Workers' compensation is governed by state law so it differs from state to state. There are many similarities between states, but there are nuances that are unique to Georgia. You should seek the legal advice of a qualified Georgia workers’ compensation attorney who can make sure you receive the compensation you are entitled to under Georgia law. Employees of the federal government are covered under federal law.

How much income replacement will I receive?

Georgia workers’ compensation law requires an employer to pay two-thirds of your average weekly income up to the amount specified by law, which changes from time to time. For example, as of September, 2010 that amount is a maximum of $500 per week for injuries occurring on or after July 1, 2007. Your compensation rate is determined by the law in effect on your date of injury.

Can I be fired for making a workers’ compensation claim?

Georgia law does not prohibit an employee from being terminated for making a worker’s compensation claim. However, you may continue to receive workers’ compensation benefits if this happens. An employer who terminates an employee for filing a workers’ compensation claim may be liable under federal law.

How do I pick a doctor?

Under Georgia workers’ compensation law, the employer is supposed to post a panel of doctors that you may choose from and explain how to seek medical attention from a doctor on the panel after you report your injuries. There are strict rules that govern this notice requirement, and employers frequently fail to meet all the requirements. If the employer does not meet all of the requirements, you may be able to see a doctor of your choosing. You should be very careful about what you say to the doctor as it may be used against you later. If your doctor questions you about your past medical history, it is important to be honest, even if you have had similar injuries in the past. However, it is important to distinguish the severity of your present symptoms compared to any symptoms before your accident at work. It is also important to let the doctor know if the symptoms from the prior injury had resolved prior to the present injury and the length of time that has passed since your symptoms had resolved. The first medical care you are likely to receive in a workers’ compensation claim will likely occur at an industrial medicine type clinic. Be aware that the physicians at these clinics are typically generalists, not specialists. Moreover, since they depend upon employers to provide their clinics with patients, there can be a bias that favors the interests of the employer. If your symptoms do not improve shortly, or if you feel that the physician does not have your interests as a patient at heart, it is important to seek the advice of an attorney to learn your options for changing physicians. The rules concerning physician change are complex and restricted, so an attorney’s advice is essential. Your best option is to contact a qualified Georgia workers’ compensation lawyer before seeing or selecting a doctor.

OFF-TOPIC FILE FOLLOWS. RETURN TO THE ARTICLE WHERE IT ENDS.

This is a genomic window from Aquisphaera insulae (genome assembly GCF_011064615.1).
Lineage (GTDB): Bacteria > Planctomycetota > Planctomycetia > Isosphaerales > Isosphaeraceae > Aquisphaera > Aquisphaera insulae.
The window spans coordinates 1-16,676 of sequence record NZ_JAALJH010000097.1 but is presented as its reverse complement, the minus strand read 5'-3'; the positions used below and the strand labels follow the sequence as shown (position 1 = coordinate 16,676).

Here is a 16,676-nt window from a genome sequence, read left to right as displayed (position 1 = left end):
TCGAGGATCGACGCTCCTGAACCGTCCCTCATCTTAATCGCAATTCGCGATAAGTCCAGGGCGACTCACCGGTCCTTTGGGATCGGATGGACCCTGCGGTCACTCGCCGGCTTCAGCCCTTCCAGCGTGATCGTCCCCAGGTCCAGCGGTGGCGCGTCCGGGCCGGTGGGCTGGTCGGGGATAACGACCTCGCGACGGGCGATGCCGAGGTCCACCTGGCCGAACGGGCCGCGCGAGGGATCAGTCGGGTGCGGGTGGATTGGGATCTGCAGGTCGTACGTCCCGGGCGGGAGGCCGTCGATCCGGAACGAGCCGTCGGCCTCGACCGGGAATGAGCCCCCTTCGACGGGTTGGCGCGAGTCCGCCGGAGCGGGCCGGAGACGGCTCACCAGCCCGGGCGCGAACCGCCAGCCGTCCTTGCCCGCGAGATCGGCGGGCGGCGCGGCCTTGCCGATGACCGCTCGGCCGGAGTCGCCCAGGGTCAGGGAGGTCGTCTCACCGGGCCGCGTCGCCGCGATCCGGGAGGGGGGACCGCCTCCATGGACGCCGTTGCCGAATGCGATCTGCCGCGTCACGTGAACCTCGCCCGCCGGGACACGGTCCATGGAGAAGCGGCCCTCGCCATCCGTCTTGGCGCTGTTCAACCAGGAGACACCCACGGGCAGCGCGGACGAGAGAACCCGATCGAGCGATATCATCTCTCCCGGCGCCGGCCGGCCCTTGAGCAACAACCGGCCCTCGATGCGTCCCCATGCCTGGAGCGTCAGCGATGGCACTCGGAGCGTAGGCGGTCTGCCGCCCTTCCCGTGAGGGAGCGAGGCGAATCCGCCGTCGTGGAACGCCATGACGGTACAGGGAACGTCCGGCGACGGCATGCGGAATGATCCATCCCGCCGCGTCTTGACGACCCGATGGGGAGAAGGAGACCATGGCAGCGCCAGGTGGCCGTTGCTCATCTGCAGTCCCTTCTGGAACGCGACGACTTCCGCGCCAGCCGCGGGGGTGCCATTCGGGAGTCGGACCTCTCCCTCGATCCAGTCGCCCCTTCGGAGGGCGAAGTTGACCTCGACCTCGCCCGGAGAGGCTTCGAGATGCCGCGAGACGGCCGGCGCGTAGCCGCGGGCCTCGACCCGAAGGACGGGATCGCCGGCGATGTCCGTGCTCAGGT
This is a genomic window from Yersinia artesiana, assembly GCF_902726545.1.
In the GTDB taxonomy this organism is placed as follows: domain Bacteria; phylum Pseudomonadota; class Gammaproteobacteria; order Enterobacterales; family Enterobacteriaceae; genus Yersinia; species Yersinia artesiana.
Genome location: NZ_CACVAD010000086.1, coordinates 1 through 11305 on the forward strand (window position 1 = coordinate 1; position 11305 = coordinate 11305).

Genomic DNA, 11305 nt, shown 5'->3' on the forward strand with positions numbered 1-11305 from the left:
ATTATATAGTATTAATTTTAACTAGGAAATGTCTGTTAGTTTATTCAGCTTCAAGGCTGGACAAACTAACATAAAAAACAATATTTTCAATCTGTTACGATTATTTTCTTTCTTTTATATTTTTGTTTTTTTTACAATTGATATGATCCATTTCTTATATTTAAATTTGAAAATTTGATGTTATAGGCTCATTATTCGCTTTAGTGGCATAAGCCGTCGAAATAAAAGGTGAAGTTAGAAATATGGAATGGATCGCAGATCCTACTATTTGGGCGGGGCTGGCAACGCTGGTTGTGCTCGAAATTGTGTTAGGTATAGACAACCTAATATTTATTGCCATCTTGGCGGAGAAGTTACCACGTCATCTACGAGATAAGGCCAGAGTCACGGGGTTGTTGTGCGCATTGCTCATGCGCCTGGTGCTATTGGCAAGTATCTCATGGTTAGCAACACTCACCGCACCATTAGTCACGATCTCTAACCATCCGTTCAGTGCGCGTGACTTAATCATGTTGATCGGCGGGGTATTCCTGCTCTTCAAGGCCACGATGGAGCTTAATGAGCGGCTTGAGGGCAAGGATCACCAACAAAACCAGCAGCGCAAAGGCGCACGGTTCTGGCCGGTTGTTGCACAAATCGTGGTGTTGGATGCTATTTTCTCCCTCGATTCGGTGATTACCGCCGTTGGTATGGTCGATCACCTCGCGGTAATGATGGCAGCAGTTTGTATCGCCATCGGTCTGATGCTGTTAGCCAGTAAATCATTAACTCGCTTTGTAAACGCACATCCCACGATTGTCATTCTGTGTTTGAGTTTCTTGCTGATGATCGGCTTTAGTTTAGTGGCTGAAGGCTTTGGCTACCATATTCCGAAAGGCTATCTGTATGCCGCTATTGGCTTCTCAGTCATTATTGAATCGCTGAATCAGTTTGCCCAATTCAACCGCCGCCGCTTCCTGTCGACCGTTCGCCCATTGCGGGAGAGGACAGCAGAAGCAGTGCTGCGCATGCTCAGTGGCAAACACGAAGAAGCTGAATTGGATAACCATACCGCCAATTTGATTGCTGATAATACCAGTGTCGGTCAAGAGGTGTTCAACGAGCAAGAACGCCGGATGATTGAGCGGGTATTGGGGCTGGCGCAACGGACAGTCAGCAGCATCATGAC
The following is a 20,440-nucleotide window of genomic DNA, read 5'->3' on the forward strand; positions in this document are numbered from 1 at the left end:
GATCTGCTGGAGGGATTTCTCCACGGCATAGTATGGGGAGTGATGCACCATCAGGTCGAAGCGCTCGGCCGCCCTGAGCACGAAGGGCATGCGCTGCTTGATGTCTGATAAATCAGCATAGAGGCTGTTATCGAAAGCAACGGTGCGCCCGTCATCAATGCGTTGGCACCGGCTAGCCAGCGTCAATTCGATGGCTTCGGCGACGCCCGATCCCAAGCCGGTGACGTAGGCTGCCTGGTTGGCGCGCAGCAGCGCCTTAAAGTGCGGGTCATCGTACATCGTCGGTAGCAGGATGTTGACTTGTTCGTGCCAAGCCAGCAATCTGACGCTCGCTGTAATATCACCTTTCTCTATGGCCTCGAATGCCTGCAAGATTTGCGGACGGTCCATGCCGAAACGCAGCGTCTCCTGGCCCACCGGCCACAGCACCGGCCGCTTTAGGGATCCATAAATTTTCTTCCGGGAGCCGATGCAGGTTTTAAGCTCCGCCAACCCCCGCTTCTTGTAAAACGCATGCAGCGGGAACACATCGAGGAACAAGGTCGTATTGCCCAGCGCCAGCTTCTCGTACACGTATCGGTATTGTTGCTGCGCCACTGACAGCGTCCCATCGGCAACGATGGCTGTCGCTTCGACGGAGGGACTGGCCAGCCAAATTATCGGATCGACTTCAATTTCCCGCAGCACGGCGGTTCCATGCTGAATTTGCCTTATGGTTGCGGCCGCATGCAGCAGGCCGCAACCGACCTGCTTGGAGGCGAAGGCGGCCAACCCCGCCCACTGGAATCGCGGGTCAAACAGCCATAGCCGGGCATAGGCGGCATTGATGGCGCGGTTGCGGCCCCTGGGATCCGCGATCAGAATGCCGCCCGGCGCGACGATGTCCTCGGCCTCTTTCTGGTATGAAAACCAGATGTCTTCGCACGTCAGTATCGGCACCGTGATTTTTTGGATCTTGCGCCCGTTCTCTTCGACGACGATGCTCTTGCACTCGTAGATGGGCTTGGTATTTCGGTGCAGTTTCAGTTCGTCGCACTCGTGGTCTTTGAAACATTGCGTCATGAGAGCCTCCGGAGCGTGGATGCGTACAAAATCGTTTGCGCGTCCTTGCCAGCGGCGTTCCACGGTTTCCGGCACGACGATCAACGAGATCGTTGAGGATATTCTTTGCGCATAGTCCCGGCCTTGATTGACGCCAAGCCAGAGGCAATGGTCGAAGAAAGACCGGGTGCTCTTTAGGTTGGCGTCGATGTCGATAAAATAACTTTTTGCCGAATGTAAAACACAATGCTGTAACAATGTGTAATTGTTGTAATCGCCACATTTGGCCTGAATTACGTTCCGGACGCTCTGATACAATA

Do I have to return to work with my employer?

The decision of where to work is totally up to you. However, if a doctor approves you for light duty and such work is offered to you by your employer, your refusal to perform the work may impact your workers’ compensation income replacement benefits. There are very important protections available to you if your physician places you on work limitations. If you are receiving lost wage benefits, your employer must adhere to strict procedures in offering modified work before your wage benefits can be cut off. If your employer is asking you to perform duties that you think you are not capable of doing with your current medical condition, you should contact a workers’ compensation attorney as soon as possible.